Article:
The American people can be a fickle bunch, condemning some transgressors to eternal oblivion, while forgiving others in a flash. Here are a handful of individuals who resigned in scandal, but through a unique array of strategies, managed to bounce back with new, re-energized careers.
In our beautifully karmic world, it was then-New York Attorney General Eliot Spitzer who led the campaign against Henry Blodget. As a Wall Street analyst, Blodget allegedly published stock assessments that weren't entirely true. In 2003, he settled the fraud charges with the Securities and Exchange Commission for $4 million, although didn't admit wrongdoing, and agreed to a permanent ban from the securities industry.
Like Spitzer, Blodget went on to a successful career in punditry, founding the news site Business Insider in 2007. According to a recent announcement, the site has reached 23 million unique monthly readers, and according to various other people, is destroying the future of journalism. Blodget, fortunately, is used to handling haters.
Strategy: Leverage your brash, take-no-prisoners persona into a new industry that also loves brash, take-no-prisoners personas.
Enron alumni have gone on to a range of enterprises. The chief financial operator is now a document review clerk at a law firm. The assistant treasurer now runs an art consulting firm under her maiden name. The co-CEO of Enron Broadband Services says that he currently runs a party supply business on LinkedIn.
But Michael Kopper, the former finance managing director, who served two years in prison, is now the chief strategy officer for a community health clinic in Houston. No longer earning (or stealing) millions, Kopper spends his days raising money to provide low-cost care to underserved people.
Strategy: Redeem yourself through a do-gooder job way below your old pay grade.
In the '90s, Jayson Blair was a rising star of a journalist, landing a job at The New York Times before he even graduated college. That all ended, however, when it came out that Blair was a prolific plagiarist and fabricator, not only stealing quotes from other papers, but making them up altogether. After his resignation, reported as an unprecedented front-page, 7,500-word damnation from the country's most prestigious paper, Blair went on to become a motivational speaker and life coach.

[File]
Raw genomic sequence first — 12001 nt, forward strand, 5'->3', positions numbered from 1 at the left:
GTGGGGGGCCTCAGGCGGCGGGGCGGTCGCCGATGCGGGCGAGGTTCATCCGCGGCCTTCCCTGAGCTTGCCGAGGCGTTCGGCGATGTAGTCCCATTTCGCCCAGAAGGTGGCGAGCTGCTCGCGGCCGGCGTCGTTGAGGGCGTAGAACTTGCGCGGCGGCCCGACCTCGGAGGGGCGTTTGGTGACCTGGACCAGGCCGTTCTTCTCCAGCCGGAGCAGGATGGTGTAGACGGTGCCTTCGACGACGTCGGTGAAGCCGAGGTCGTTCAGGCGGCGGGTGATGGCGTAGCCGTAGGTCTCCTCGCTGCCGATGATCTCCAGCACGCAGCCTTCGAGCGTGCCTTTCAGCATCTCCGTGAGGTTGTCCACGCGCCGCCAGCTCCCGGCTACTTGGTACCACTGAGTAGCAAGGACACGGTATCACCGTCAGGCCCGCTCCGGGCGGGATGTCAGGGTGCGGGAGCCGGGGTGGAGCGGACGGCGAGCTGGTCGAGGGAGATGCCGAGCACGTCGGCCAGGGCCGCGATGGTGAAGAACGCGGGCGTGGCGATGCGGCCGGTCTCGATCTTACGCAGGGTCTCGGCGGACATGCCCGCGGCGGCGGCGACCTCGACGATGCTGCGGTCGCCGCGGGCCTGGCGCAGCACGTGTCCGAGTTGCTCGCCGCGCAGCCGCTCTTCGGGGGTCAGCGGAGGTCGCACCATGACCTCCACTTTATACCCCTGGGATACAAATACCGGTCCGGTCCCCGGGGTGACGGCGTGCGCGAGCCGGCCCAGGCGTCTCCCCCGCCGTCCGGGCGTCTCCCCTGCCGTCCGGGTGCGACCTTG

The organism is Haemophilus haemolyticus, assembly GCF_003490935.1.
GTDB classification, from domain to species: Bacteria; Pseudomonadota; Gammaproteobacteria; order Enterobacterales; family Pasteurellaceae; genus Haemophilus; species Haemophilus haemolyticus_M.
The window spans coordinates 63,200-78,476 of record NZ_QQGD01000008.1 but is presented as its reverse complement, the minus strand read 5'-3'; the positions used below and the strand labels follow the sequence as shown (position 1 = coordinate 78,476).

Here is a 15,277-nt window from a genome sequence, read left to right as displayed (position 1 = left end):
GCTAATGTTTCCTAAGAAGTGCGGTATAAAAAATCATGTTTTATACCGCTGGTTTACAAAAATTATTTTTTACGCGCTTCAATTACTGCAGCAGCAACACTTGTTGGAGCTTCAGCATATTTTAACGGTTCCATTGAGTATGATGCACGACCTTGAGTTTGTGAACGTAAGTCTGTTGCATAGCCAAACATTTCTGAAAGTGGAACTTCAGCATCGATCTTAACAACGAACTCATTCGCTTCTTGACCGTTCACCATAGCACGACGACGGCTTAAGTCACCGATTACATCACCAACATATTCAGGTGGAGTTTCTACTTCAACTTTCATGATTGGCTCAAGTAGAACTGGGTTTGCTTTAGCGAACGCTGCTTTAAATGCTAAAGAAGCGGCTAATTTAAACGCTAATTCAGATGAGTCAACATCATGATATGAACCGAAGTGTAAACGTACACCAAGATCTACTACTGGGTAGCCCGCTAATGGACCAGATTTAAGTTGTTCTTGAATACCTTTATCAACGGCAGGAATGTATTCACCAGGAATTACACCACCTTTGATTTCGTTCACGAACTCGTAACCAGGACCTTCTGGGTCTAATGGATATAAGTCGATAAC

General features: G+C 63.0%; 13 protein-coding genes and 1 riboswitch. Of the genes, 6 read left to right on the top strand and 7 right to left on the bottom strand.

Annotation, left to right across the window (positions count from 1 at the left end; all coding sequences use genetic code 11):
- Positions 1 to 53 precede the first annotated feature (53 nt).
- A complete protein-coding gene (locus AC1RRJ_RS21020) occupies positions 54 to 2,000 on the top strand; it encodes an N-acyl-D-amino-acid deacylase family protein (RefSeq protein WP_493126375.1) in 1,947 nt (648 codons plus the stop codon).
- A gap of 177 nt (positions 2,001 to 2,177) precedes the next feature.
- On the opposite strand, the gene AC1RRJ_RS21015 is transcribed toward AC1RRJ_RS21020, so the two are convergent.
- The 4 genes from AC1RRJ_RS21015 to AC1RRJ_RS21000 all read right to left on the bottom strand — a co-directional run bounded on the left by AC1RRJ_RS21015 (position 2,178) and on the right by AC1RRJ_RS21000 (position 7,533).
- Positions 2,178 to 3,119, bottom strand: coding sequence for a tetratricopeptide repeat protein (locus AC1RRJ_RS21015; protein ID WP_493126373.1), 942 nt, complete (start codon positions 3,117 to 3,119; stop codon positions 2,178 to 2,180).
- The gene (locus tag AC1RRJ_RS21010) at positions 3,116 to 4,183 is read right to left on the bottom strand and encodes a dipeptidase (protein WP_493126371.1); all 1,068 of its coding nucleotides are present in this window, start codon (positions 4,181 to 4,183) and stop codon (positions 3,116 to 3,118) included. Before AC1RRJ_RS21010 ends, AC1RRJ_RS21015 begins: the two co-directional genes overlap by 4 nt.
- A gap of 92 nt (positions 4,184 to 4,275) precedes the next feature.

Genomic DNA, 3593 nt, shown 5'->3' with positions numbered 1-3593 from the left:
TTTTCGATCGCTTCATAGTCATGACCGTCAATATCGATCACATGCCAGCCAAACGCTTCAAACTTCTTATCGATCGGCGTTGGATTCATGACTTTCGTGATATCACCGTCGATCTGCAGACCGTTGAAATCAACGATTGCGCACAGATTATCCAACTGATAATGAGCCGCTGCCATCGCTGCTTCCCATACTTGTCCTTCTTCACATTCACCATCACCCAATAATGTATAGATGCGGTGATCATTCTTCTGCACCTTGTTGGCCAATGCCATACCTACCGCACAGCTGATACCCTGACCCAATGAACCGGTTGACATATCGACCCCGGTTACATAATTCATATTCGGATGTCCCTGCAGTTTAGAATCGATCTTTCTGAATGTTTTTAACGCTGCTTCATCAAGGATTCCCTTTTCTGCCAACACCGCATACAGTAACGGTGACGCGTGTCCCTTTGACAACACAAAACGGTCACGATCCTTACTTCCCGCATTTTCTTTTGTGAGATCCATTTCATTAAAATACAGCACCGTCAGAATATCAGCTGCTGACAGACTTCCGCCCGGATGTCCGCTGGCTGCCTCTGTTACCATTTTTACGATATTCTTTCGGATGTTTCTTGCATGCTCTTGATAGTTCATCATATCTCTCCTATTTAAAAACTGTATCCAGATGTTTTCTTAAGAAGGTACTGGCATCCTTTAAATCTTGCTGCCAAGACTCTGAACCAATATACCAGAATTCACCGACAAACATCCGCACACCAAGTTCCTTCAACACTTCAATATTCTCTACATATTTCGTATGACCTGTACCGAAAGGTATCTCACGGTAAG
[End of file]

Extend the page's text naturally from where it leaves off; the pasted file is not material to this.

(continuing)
"They know I've been in their shoes," Blair told The Washington Times about his new post. "I think it can feel a little more authentic."
Strategy: Help others not screw up like you screwed up.
The self-described "hatchet man" for President Richard Nixon, Chuck Colson ultimately pleaded guilty to obstruction of justice as the Watergate scandal unfolded, serving seven months in federal prison.
But that was just the beginning of Colson's story. As he was facing arrest at the age of 41, Colson converted to evangelical Christianity and while behind bars decided that God had called him to reform the prison system. He launched the largest prison ministry in the country, and later The Chuck Colson Center for Christian Worldview. For his Christian works (and words -- over 30 books worth of them), he received 15 honorary doctorates, reports The Christian Post, the Presidential Citizens Medal, and the Templeton Prize for Progress in Religion, the largest monetary award of its kind -- donating the $1 million-plus prize to his ministry. Colson died in 2012.
Strategy: Find God.
Murder charges look bad on a resume. But Baltimore Ravens linebacker Ray Lewis breezily dusted off his jersey, ending his football career after the 2013 Super Bowl -- as the longest serving linebacker in the NFL, and many say the best.
In 2000, Lewis was indicted on first-degree murder charges after a bar brawl left two dead. He took a plea deal, testifying against his friends (who were later acquitted), and admitting to obstruction of justice, before returning to the field with a vengeance. He was named an Associated Press All-Pro 10 times and the NFL Defensive Player of the Year twice, as well as winning the Super Bowl Most Valuable Player Award. For his stunning career, and the work of his charitable foundation, Baltimore even re-named part of a road in his honor.
Strategy: Be so awesome and break so many records that everyone forgets you ever had a scandal.
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